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Tuesday, May 22, 2007

Engineering Department Keeps Shreveport Running

22 May 2007
By Mass Communication Specialist Seaman Seth Clarke

USS SHREVEPORT, At Sea – In the main machinery rooms of USS Shreveport (LPD 12), an Austin-class amphibious docking ship, earplugs are mandatory. The spaces are loud and hot, and without the continued attention of the crew, the ship simply would not go anywhere.

The Sailors on the bridge may run the ship, but they perform their jobs thanks to their shipmates several decks below—the Sailors that make the ship run.

The engineering department on board maintains the boilers, desalinizes seawater into potable drinking water, controls electricity generators, and speeds up or slows down the throttle of the ship.

“The main spaces are basically the heart of the ship,” said Master Chief Machinist Mate Donald N. Duffy, Shreveport’s engineering department leading chief petty officer. “If they don’t work, we don’t go anywhere. We don’t have heat, air conditioning or water. We have no way to cook food, no lights to see with and no electricity to run equipment on the ship.”

Sailors working in the belly of Shreveport pull more than their own weight. A lean crew, the engineering staff sometimes stand six-and-six watches: Six hours on, six off, and six on again. That makes for plenty of long workdays.

Duffy said the hard work continues when the ship pulls into port, and most of the crew departs for liberty.

“When we’re in different ports, no matter where we go in the world, one of the plants has to stay up so we can have electricity and air conditioning,” said Duffy. “Other divisions and other departments can secure their equipment, and everybody can go on liberty. We have to maintain a full watchbill.”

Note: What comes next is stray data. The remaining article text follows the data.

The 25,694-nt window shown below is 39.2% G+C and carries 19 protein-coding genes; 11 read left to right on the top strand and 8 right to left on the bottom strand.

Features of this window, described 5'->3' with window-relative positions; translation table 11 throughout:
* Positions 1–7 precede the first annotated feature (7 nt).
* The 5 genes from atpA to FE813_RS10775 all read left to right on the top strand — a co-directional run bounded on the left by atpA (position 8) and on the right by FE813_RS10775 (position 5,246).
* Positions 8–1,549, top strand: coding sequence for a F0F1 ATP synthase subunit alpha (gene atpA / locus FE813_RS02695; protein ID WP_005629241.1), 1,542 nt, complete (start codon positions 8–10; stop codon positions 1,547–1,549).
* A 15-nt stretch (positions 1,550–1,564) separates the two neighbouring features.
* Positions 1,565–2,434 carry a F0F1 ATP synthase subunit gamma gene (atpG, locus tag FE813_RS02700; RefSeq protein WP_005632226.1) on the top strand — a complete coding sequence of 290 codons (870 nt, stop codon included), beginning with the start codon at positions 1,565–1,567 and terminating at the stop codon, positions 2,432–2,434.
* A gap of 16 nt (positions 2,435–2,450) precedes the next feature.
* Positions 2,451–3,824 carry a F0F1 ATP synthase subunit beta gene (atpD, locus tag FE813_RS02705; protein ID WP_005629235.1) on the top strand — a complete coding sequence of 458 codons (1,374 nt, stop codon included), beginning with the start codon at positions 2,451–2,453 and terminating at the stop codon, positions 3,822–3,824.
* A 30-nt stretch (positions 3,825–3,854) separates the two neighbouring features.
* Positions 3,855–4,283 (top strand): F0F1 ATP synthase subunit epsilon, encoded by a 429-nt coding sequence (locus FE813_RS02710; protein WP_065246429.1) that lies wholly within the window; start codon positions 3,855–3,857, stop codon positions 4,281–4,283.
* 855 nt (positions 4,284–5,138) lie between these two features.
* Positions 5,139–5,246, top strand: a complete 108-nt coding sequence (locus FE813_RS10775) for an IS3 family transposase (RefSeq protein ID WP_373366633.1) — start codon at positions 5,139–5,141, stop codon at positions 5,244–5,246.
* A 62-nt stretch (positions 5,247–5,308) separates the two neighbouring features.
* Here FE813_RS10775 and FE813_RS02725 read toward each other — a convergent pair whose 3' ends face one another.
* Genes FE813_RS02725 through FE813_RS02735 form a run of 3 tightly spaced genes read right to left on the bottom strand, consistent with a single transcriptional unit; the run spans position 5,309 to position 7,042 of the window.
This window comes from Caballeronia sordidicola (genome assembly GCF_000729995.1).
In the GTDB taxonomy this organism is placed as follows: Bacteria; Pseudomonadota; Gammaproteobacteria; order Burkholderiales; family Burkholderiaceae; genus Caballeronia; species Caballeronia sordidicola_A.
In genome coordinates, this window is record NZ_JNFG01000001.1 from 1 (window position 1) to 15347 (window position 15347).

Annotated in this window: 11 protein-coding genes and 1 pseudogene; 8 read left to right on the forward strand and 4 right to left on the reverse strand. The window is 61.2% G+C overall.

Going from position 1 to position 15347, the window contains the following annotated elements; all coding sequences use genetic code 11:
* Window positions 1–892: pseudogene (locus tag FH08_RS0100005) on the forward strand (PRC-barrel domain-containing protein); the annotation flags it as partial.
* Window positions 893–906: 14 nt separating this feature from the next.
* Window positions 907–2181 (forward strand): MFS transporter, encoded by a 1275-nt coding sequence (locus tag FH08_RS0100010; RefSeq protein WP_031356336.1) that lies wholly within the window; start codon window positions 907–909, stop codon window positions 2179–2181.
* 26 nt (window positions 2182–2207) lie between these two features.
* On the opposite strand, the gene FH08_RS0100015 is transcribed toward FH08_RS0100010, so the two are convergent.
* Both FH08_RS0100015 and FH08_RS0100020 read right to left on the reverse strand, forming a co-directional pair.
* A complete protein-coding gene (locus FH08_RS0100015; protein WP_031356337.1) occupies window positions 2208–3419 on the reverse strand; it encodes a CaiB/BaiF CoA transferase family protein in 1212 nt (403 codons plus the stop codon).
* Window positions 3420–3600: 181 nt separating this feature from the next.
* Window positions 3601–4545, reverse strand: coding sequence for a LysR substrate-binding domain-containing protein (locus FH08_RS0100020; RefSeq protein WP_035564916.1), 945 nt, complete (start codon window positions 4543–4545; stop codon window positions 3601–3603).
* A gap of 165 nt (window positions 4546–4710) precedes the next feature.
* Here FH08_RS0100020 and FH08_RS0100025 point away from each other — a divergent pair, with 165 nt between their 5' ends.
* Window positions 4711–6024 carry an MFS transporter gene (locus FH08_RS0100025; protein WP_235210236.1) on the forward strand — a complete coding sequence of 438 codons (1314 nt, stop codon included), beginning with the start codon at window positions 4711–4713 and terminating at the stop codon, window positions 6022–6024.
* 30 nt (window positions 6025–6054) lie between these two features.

In Main Machinery Rooms One and Two, full watchbills include the names not only of junior enlisted crew members, but also warrant officers and chiefs. When temperatures in the main spaces climb upward of 130 degrees—sometimes as hot as 170 in areas with no forced ventilation—no one is exempt, junior or senior, everyone pulls duty.

“I think it's easier, because when you're on watch and something goes wrong, you know about it,” said Chief Machinist Mate Jeffrey M. Wunsch. “It keeps you abreast of what's going on down in the space with your equipment and your people.”

Wunsch first served aboard Shreveport between 1997 and 2001 as a second class petty officer and left as a first class petty officer. He returned as a chief petty officer in 2005 for a second stint, this time in a slightly different role.

“I'm doing more troubleshooting, guidance and maintenance now,” he said. “Obviously, I have control over more things, so I can improve the way they’re done.”

Being aboard once before helped prepare Wunsch for his second stint.

“I got a chance on my first tour here to find out what the problem areas were,” he said.

His shipmates in the machinery rooms appreciate his ability to relate to what they experience working below decks.

“He's talked about working here when he was a second class—he always has old ship stories,” said Machinist Mate 3rd Class Junior Liverpool. “He keeps everybody upbeat. He's keeping morale up in the main spaces.

Fireman Antonio Martinez agreed.

“He realizes that we're all standing long watches down in the hot engine room. It makes it easier to talk to him. On watch, we respect him as a chief, but he speaks to us as equals,” Martinez said.

Wunsch deflected the credit for the atmosphere in the main spaces.

“We have a lot of good people in this engineering department, and we’re successful because of them,” he said. “We have a lot of Sailors in this department that are khaki material.”

The Sailors working in the heart of the Shreveport work from the time they light off, three days prior to getting underway for deployment, and they continue working beyond the end of the deployment until everything gets shut down and all the equipment is properly secured.

“It’s a thankless job a lot of times,” Duffy said. “We get recognition from leadership, but it’s easy to take it for granted when you get up in the morning, flip your light on at your workstation, turn on your A/C, and you’ve got cool air. There’s somebody down there twenty-four hours a day, seven days a week for the entire six months making sure that happens.”

“And that’s a normal day in engineering. You work from the time you get up until the time you go to bed, and the next day you start all over again.”

Photo: Machinist’s Mate 3rd Class Junior Liverpool stands watch below decks in main machinery room one aboard USS Shreveport (LPD 12).

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